Drawings for the Apocalypse from the Archive of Zachary Zograph at the National Art Gallery and their Western Prototype Cover Image
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Рисунки към Апокалипсиса от албума на еленските зографи в НХГ и техният западен прототип
Drawings for the Apocalypse from the Archive of Zachary Zograph at the National Art Gallery and their Western Prototype

Author(s): Alexander Kujumdzhiev
Subject(s): Fine Arts / Performing Arts
Published by: Институт за изследване на изкуствата, Българска академия на науките

Summary/Abstract: The National Art Gallery treasures an album with drawings which contains also 12 illustrations of the Apocalypse made during the second quarter of the 19th c. by the icon painter Yordan Mihov from Elena. Their prototypes are found in the Bible of Matthaus Merian (1593-1650) published in Strasbourg (1630). Merian made for the Bible 12 engravings to illustrate the Apocalypse, which are absolutely identical in number, content and iconography as those drawn by Mihov. It is difficult to accept the fact that this Bible has directly reached Y. Mihov. The grounds for this conclusion are based on the fact that it contains over 200 illustrations and among the other drawings from the album of the National Art Gallery there are no iconographic concurrences outside the Apocalypse. Besides, in Mihov’s drawings there were small changes – for example, the designation of the figures in chapter 11 as Enoch and Elijah. We have also evidence how these engravings by Merian have reached the East. It is known, that in 1650 the governor-general of Livonia – Erik Dahlbergh (1625-1703) got in touch with Merian’s family and concluded a long-term agreement for the preparation of topographic maps. Between the years 1681 and 1700 he was already in Riga (Latvia) which was the first border town of Enlightened Europe in the direction of Russia. So it was quite possible for him during his work on the topographic maps for Dahlbergh in Riga the Bible of Merian to have been circulating there. In the 18th c. the illustrations in this Bible of the Apocalypse could have been separated in some Russian/Ukraine publication so that they have reached also Mihov a century later. Merian’s Bible also gave the prototype for Chapter 18 of the Apocalypse depicted by the Samokov master Dimitar Hristov in the Catholicon of the Rila Monastery (1844). This chapter was missing in the engravings by Nikodim Zubritzky of the New Testament, Chernigov (1717), which were the model for the rest of the scenes from the Rila church. So it is quite probable the Dimitar Hristov has used two separate sources for the composing of the cycle for the Apocalypse in the Rila Monastery. That being the case, his second source must have coincided with the publication used by Y. Mihov.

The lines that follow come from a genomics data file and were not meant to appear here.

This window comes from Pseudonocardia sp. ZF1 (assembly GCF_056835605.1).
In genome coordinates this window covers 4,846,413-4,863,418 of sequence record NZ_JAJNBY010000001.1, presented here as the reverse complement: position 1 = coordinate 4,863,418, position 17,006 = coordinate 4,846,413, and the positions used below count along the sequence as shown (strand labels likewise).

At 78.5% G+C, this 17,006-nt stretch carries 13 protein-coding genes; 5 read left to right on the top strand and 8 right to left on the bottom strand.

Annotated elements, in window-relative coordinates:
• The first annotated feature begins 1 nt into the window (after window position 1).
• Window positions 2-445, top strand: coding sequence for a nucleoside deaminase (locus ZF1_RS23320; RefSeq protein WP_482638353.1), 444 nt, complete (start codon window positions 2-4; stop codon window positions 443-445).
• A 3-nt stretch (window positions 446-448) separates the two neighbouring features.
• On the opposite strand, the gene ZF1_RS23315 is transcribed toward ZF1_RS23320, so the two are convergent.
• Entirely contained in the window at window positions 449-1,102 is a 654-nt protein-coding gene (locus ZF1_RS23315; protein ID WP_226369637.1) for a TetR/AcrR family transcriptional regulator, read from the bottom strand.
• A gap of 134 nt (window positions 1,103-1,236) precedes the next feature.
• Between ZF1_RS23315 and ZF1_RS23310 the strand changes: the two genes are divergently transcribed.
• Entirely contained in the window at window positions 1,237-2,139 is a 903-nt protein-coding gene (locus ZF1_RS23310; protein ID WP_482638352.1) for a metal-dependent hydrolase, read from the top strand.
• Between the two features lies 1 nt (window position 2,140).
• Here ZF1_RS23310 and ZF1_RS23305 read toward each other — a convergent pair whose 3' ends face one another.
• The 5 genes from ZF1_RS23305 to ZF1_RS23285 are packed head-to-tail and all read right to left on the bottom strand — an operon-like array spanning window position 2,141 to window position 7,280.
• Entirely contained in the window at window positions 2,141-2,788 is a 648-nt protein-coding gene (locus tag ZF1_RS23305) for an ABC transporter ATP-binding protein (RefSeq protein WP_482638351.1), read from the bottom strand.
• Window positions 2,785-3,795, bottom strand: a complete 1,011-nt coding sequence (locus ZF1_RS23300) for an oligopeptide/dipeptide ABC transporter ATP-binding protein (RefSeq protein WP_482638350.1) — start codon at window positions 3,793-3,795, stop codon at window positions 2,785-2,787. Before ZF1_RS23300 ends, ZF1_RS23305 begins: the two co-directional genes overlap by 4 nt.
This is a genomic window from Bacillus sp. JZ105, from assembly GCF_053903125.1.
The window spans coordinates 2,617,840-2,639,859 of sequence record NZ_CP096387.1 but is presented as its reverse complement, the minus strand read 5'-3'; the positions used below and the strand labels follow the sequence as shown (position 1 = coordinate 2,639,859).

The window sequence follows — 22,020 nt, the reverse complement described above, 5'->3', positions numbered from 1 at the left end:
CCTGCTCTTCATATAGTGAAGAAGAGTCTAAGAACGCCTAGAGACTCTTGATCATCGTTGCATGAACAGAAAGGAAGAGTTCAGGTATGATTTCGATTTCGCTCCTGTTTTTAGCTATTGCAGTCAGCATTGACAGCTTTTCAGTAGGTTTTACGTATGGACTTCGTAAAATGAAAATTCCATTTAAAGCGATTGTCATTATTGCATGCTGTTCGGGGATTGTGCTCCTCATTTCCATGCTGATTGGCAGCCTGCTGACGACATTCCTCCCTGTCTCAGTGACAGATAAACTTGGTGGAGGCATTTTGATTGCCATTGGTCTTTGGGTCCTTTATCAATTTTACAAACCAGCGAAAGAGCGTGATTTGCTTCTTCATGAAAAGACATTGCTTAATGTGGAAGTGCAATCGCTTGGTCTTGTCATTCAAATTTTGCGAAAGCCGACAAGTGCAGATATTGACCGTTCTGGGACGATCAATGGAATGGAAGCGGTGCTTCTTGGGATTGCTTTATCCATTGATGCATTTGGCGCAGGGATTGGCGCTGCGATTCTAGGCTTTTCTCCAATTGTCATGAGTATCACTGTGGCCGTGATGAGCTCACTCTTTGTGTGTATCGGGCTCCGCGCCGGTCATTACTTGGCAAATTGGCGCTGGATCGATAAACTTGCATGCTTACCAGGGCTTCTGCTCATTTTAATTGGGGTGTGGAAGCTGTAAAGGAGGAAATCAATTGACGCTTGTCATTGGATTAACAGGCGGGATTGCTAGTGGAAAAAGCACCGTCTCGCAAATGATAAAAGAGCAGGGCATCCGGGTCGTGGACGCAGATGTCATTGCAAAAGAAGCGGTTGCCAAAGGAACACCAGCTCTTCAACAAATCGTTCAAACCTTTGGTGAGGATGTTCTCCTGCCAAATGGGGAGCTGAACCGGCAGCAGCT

• Issue Year: 2011
  • Issue No: 1
  • Page Range: 14-19
  • Page Count: 6
  • Language: Bulgarian